RCE Greater Atlanta - 2023

RCE Greater Atlanta’s Multi-Institutional Network Coordination Team
Basic Information
Title of project : 
RCE Greater Atlanta’s Multi-Institutional Network Coordination Team
Submitting RCE: 
RCE Greater Atlanta
Contributing organization(s) : 
Kennesaw State University
Georgia Gwinnett College
Georgia Institute of Technology
Georgia State University
University of Georgia
Focal point(s) and affiliation(s)
Center for Sustainable Communities Research and Education
Organizational Affiliation: 
Brook Byers Institute for Sustainable Systems, Georgia Institute of Technology
Format of project: 
Language of project: 
Date of submission:
Monday, August 28, 2023
Geographical & Education Information
United States
Greater Atlanta, Georgia, United States
Address of focal point institution for project: 
Center for Sustainable Communities Research and Education
Brook Byers Institute for Sustainable Systems, Georgia Institute of Technology
760 Spring Street NW, Atlanta, GA 30308
Target Audience:
Socioeconomic and environmental characteristics of the area : 
Atlanta is currently a city riddled with wealth and income inequality, particularly affecting communities of color, where 80% of African-American children reside in high-poverty areas compared to only 6% of their white peers. Historical divisions in housing, schools, and zoning perpetuate these disparities. The city's rapid development can also affect the environment, causing potential issues with reduced greenery, increased pollution, flooding, and soil erosion. Despite being an economic hub, Atlanta is marked by racial segregation, concentrated poverty, gentrification, and displacement, and has one of the lowest social mobility rates for its poorest population. It also ranks poorly in terms of income inequality, energy burden, gentrification, traffic, and air quality.
Description of sustainable development challenge(s) in the area the project addresses: 
Coordination addresses the sustainable development challenges of the area by running a connected RCE network, supporting projects that advance sustainable development goals, and connecting members across a large region, both in physical area and population, across multiple institutions. The Coordination Team focuses on advancing ESD in the Greater Atlanta region, which in turn supports progress on sustainable development challenges in the area.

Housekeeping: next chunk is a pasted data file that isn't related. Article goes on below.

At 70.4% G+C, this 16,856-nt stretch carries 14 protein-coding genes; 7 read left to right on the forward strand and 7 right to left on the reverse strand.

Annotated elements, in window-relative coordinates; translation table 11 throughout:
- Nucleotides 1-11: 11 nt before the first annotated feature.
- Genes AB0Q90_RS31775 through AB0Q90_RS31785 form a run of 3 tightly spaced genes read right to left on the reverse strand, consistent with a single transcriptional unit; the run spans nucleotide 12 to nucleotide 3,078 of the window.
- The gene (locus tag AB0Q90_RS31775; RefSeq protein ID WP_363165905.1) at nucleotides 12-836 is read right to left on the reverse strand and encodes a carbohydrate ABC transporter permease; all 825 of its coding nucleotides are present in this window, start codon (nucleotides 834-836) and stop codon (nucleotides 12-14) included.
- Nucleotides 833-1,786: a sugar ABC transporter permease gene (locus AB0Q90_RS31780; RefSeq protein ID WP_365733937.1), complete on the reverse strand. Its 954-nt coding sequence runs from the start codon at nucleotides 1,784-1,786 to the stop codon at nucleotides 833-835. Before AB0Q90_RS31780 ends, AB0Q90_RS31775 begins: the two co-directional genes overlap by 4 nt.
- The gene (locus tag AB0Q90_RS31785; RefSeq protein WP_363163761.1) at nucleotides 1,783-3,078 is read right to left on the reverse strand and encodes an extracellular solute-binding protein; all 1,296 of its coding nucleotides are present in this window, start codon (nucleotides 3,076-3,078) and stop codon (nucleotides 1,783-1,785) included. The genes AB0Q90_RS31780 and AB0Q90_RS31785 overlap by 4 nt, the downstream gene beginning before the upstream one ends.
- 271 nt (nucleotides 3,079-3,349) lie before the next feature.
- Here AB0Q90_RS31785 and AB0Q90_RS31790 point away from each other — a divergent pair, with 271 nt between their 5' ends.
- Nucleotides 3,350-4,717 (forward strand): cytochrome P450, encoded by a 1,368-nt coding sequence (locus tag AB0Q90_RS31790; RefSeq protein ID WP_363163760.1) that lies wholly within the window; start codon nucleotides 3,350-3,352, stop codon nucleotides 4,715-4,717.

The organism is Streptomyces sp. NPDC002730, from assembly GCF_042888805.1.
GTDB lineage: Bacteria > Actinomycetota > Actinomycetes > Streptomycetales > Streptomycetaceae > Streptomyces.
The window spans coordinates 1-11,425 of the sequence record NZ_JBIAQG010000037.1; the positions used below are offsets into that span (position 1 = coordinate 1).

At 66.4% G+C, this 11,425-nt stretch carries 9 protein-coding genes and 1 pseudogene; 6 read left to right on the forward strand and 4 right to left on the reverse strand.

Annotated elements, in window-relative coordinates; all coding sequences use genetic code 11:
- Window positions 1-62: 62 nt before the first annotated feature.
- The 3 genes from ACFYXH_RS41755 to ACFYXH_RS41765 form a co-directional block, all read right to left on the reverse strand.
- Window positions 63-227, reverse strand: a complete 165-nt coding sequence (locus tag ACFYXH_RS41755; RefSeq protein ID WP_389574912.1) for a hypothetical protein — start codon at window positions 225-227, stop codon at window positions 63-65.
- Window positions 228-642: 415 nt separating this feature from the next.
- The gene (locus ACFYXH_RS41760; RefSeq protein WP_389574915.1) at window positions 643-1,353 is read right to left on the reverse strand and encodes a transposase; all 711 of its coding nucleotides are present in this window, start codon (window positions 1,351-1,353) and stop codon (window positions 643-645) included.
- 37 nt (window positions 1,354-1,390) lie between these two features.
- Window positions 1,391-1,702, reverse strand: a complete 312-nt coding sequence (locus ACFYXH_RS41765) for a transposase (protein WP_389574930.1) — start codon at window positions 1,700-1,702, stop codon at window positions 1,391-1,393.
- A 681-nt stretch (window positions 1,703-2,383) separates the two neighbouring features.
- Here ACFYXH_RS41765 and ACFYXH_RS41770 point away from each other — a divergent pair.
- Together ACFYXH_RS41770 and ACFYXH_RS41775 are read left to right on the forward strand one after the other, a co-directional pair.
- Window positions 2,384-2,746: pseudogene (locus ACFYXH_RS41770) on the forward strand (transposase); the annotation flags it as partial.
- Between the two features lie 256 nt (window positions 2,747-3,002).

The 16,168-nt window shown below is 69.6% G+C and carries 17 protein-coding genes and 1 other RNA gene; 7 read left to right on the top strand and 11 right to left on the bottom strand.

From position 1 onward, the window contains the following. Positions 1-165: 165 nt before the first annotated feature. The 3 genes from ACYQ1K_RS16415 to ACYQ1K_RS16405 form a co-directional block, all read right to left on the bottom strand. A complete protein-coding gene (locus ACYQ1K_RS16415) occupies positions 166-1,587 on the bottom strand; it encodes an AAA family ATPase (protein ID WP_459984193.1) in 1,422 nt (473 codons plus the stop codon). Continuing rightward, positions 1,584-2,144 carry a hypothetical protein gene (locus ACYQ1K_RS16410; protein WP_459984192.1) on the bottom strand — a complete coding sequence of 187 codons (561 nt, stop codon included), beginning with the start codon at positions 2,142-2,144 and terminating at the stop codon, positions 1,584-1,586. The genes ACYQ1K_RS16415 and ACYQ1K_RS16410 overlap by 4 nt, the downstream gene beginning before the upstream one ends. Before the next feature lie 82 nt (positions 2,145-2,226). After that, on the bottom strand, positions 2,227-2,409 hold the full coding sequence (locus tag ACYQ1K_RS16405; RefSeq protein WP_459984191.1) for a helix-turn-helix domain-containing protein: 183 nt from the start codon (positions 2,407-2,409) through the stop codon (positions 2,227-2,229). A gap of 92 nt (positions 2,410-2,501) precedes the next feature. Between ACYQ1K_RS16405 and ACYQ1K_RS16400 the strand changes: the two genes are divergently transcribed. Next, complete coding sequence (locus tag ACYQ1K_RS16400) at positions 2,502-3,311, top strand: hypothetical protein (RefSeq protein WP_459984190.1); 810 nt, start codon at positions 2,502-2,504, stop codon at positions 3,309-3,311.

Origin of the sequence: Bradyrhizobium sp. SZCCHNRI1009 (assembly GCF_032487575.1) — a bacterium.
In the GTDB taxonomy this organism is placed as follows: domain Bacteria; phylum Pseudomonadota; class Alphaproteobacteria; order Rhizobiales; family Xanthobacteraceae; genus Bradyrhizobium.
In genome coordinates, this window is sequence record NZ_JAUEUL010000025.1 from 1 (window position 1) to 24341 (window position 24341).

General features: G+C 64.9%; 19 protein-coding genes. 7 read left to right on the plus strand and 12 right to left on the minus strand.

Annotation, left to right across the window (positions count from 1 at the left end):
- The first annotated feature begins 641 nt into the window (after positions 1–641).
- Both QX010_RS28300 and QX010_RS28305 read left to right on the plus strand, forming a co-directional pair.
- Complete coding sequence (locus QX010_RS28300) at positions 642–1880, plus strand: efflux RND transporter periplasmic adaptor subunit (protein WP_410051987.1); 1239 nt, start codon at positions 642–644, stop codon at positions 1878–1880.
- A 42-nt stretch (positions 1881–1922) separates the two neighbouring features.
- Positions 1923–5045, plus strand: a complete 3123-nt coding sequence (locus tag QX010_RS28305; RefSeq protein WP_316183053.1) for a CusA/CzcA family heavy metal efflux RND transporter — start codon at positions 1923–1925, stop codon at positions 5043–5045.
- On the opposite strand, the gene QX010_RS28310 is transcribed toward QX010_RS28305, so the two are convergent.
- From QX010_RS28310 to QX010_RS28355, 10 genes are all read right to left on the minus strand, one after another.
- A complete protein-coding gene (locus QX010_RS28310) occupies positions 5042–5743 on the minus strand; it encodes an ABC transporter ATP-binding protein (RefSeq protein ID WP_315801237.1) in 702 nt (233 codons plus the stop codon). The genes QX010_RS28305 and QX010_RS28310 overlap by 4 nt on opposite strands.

January, 2022
The RCE Greater Atlanta Network brings together 10 higher education institutions across the Greater Atlanta Region to collaborate with government agencies, businesses, schools, nonprofit organizations, and community-based organizations to advance ESD. Running the network literally takes a village. The multi-institutional Coordination Team was founded to collectively manage core network functions and shared educational programs. Under the direction of a Lead Coordinator housed at Georgia Tech, the team brings together staff and students from multiple universities and colleges to implement the core functions of the network (e.g., marketing and communication, membership, global RCE network engagement), plan or support the network’s signature events (e.g., quarterly meetings) and youth engagement programs (e.g., SDG Futures Fellows Program, Mentorship Program), and build community among institutional and individual members. As of Fall 2023, the team includes nine staff and nine student coordinators from six higher education institutions plus one community volunteer. Students are hired by staff coordinators as student workers, paid by their institutions, and work as part of a team under the co-supervision of their supervisor and a graduate student at Georgia Tech who serves as the Student Coordination Manager. Implemented in 2022, this structure allows us to collectively take responsibility for running the network and results in a strong sense of camaraderie, shared ownership, and new ideas, all of which increases the impact of the SDGs across our region.